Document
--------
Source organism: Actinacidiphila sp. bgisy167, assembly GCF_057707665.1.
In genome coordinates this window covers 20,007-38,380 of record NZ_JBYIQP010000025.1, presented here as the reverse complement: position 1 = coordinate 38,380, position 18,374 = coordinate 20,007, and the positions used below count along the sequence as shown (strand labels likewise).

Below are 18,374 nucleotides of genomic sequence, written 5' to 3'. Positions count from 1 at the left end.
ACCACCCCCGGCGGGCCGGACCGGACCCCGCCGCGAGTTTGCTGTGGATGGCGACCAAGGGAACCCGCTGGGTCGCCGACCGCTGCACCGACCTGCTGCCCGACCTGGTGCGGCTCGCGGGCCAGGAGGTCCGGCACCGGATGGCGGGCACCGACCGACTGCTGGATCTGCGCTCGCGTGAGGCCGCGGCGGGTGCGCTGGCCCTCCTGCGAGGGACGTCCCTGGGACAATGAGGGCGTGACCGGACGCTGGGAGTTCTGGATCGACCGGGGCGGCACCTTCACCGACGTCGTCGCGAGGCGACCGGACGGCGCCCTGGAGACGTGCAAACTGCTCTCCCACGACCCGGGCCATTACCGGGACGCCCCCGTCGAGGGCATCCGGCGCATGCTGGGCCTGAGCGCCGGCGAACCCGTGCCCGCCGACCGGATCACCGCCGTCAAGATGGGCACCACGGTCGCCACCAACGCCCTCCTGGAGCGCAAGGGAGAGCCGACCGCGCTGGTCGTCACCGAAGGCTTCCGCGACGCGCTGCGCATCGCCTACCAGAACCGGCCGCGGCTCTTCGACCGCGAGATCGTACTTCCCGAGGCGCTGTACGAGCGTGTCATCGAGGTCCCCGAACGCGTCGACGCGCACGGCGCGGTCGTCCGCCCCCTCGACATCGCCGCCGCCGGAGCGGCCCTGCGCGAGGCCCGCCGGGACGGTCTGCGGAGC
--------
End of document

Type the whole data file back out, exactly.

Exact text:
Source organism: Actinacidiphila sp. bgisy167, assembly GCF_057707665.1.
In genome coordinates this window covers 20,007-38,380 of record NZ_JBYIQP010000025.1, presented here as the reverse complement: position 1 = coordinate 38,380, position 18,374 = coordinate 20,007, and the positions used below count along the sequence as shown (strand labels likewise).

Below are 18,374 nucleotides of genomic sequence, written 5' to 3'. Positions count from 1 at the left end.
ACCACCCCCGGCGGGCCGGACCGGACCCCGCCGCGAGTTTGCTGTGGATGGCGACCAAGGGAACCCGCTGGGTCGCCGACCGCTGCACCGACCTGCTGCCCGACCTGGTGCGGCTCGCGGGCCAGGAGGTCCGGCACCGGATGGCGGGCACCGACCGACTGCTGGATCTGCGCTCGCGTGAGGCCGCGGCGGGTGCGCTGGCCCTCCTGCGAGGGACGTCCCTGGGACAATGAGGGCGTGACCGGACGCTGGGAGTTCTGGATCGACCGGGGCGGCACCTTCACCGACGTCGTCGCGAGGCGACCGGACGGCGCCCTGGAGACGTGCAAACTGCTCTCCCACGACCCGGGCCATTACCGGGACGCCCCCGTCGAGGGCATCCGGCGCATGCTGGGCCTGAGCGCCGGCGAACCCGTGCCCGCCGACCGGATCACCGCCGTCAAGATGGGCACCACGGTCGCCACCAACGCCCTCCTGGAGCGCAAGGGAGAGCCGACCGCGCTGGTCGTCACCGAAGGCTTCCGCGACGCGCTGCGCATCGCCTACCAGAACCGGCCGCGGCTCTTCGACCGCGAGATCGTACTTCCCGAGGCGCTGTACGAGCGTGTCATCGAGGTCCCCGAACGCGTCGACGCGCACGGCGCGGTCGTCCGCCCCCTCGACATCGCCGCCGCCGGAGCGGCCCTGCGCGAGGCCCGCCGGGACGGTCTGCGGAGC